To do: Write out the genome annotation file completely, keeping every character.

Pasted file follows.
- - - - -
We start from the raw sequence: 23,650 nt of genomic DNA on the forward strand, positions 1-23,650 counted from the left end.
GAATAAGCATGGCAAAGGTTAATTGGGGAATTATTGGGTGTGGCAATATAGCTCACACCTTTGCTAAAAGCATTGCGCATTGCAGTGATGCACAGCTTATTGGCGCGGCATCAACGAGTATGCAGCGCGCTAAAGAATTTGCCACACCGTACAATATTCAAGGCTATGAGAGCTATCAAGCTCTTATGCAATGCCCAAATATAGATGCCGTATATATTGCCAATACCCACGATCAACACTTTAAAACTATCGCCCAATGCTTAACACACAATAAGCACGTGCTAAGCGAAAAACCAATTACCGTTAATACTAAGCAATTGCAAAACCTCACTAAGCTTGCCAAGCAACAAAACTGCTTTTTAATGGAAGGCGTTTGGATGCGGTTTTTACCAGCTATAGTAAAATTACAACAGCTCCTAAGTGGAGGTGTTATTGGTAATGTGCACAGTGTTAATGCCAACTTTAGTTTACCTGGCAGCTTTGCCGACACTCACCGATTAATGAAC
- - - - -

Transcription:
We start from the raw sequence: 23,650 nt of genomic DNA on the forward strand, positions 1-23,650 counted from the left end.
GAATAAGCATGGCAAAGGTTAATTGGGGAATTATTGGGTGTGGCAATATAGCTCACACCTTTGCTAAAAGCATTGCGCATTGCAGTGATGCACAGCTTATTGGCGCGGCATCAACGAGTATGCAGCGCGCTAAAGAATTTGCCACACCGTACAATATTCAAGGCTATGAGAGCTATCAAGCTCTTATGCAATGCCCAAATATAGATGCCGTATATATTGCCAATACCCACGATCAACACTTTAAAACTATCGCCCAATGCTTAACACACAATAAGCACGTGCTAAGCGAAAAACCAATTACCGTTAATACTAAGCAATTGCAAAACCTCACTAAGCTTGCCAAGCAACAAAACTGCTTTTTAATGGAAGGCGTTTGGATGCGGTTTTTACCAGCTATAGTAAAATTACAACAGCTCCTAAGTGGAGGTGTTATTGGTAATGTGCACAGTGTTAATGCCAACTTTAGTTTACCTGGCAGCTTTGCCGACACTCACCGATTAATGAAC